Kryston Skinner recently took the helm of Laboratory Spokane as the local artist residency’s first-ever nonvolunteer director. But prior to that, she’s lived between Texas and Indiana, working in child care development, marketing for nonprofits and, lately, advocating for the arts.
We recently caught up with the 27-year-old to learn a little more about her and to get an idea of the direction she hopes to take Laboratory.
INLANDER: Laboratory’s tagline is “interactive, digital, performance art.” What does that mean to you and how would you describe to someone not in the art world?
SKINNER: It’s a different form of art. You can go to any museum and look at art, but it takes it to another level when you’re able to interact with it. It makes you feel like you’re a part of something. We all want to feel like we’re part of something. We feel more connected. I think that’s important. I think we have a great opportunity with Laboratory, especially in Spokane, to be one of the only interactive artist residency programs there is. There’s really nothing like our program.
We are focusing more on interactive art. Laboratory started as a digital art outlet, but we are expanding into other forms of art. We have more people doing physical art. When you look at the traditional gallery format it can sound boring, right? But this takes it to another level where it can be fun to interact with this art, or it can be challenging to interact with this art.
What are you most excited for about your new job?
I think the special thing about Laboratory is we kind of kind of bring a fresh scene … because we bring artists here who aren’t from Spokane. Spokane is a small community. Everyone knows certain artists. You’ve seen them at Terrain or the Wonder Building. But for Laboratory, we bring people from the East Coast, we have someone that’s coming from India next month, we have people coming from Berlin in a few weeks. It’s just art you wouldn’t have access to unless you went to those places, but you can because of Laboratory.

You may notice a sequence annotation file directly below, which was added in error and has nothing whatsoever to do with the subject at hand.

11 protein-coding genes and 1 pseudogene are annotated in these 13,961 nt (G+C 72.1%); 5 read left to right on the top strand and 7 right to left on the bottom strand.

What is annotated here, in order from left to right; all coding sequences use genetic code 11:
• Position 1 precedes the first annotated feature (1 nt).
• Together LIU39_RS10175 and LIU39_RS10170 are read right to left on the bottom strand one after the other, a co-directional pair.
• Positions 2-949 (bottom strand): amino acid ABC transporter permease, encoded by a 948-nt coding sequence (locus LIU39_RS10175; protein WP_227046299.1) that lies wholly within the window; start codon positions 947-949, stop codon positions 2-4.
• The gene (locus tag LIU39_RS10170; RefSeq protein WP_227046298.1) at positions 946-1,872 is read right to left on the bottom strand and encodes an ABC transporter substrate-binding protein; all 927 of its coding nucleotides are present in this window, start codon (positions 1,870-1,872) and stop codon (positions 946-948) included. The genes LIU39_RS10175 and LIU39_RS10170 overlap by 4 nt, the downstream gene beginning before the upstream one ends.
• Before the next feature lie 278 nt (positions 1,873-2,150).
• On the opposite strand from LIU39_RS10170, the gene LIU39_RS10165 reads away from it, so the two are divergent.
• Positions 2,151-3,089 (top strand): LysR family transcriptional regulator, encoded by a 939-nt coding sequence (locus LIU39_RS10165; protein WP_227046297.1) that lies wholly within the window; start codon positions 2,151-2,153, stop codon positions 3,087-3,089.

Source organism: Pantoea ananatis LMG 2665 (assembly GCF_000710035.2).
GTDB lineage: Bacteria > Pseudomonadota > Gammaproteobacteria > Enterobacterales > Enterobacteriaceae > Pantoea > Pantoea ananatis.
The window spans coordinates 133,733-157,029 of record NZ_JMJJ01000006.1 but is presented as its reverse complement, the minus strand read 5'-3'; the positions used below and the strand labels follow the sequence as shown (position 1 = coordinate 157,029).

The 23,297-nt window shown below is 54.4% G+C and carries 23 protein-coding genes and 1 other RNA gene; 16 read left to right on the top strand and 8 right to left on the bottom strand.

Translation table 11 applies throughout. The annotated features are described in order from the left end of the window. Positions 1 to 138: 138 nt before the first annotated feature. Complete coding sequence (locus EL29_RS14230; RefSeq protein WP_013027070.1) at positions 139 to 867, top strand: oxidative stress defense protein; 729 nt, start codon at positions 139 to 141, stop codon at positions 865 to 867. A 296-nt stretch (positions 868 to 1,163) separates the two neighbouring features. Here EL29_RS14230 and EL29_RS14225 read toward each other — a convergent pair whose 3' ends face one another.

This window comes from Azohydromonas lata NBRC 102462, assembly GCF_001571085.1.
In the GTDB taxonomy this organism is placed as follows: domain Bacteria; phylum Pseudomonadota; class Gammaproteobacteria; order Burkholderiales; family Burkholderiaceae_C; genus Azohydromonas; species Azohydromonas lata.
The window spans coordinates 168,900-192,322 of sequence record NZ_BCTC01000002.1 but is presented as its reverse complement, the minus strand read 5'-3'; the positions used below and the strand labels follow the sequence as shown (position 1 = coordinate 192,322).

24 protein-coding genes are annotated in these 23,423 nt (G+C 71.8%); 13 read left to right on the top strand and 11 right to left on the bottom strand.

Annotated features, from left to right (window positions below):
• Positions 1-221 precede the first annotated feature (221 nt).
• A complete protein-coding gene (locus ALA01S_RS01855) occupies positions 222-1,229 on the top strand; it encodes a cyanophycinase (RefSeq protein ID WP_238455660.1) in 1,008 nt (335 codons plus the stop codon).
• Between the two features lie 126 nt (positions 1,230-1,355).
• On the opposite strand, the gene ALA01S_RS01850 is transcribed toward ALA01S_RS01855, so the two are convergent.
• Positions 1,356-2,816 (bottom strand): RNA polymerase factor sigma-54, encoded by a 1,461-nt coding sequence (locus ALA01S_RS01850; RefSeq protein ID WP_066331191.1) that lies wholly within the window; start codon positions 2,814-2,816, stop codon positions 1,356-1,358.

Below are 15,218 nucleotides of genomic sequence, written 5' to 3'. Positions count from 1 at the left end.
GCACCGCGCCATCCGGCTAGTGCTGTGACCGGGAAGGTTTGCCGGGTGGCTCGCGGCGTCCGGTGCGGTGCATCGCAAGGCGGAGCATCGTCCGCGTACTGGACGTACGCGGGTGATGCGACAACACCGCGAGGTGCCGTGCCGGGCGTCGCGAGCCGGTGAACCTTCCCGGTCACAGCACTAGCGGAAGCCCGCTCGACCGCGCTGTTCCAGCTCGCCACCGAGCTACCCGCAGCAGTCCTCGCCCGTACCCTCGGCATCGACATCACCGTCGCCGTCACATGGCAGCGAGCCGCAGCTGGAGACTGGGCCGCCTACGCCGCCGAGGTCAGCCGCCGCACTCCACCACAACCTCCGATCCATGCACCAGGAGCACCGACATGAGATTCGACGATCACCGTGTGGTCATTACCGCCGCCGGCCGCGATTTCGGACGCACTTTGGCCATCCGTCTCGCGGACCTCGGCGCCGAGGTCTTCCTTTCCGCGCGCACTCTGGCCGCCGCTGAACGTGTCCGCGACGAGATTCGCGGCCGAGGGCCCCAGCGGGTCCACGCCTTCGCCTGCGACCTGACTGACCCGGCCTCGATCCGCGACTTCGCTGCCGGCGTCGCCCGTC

What does it mean to be Laboratory’s first nonvolunteer director?
I think there was just a need. I’ve been given a lot of free rein, and it was presented to me from the very beginning that this is now going to be my vision, with a little bit of direction from the board and the foundation. I’m very excited about this opportunity. It is definitely a dream come true — and to be part of such an awesome community in Spokane, one that is so excited about the arts — I feel very lucky.
At what point did the arts become part of your career trajectory?
When I moved back to Texas … I went on a backpacking trip to Europe for three-and-a-half months by myself and I experienced a whole other scene than I ever did [at home]. Seeing the art scene in Spain, or in Eastern Europe, like Czech, Hungary and Croatia, it opened up my mind a little bit about how we see art, especially in Texas, and Dallas-Fort Worth. It was a really wonderful culture shock when you grow up around cowboy-themed art and turquoise your entire life. That’s also what got me passionate about interactive art. It goes beyond just looking at something. Yes you can experience a feeling or something, but being able to touch, feel and interact with the art I think takes it to a whole other level. If I hadn’t done that trip I really don’t know what kind of person I would be.
What are your impressions of Spokane so far?
It’s great. I feel like I already have a group of friends and I fit in very quickly. Meeting people like Tiffany [Patterson], becoming friends with her, being able to connect her through Laboratory — I just love that about Spokane. I feel like it’s so easy to connect with people and make relationships and have friendships. My boyfriend is up here now and he’s felt the same way. ♦
Laboratory Spokane Reintroduction • Fri, Sept. 6 from 6:30-9 pm • Free • Laboratory Spokane • 228. W. Sprague • laboratoryspokane.com • 230-5718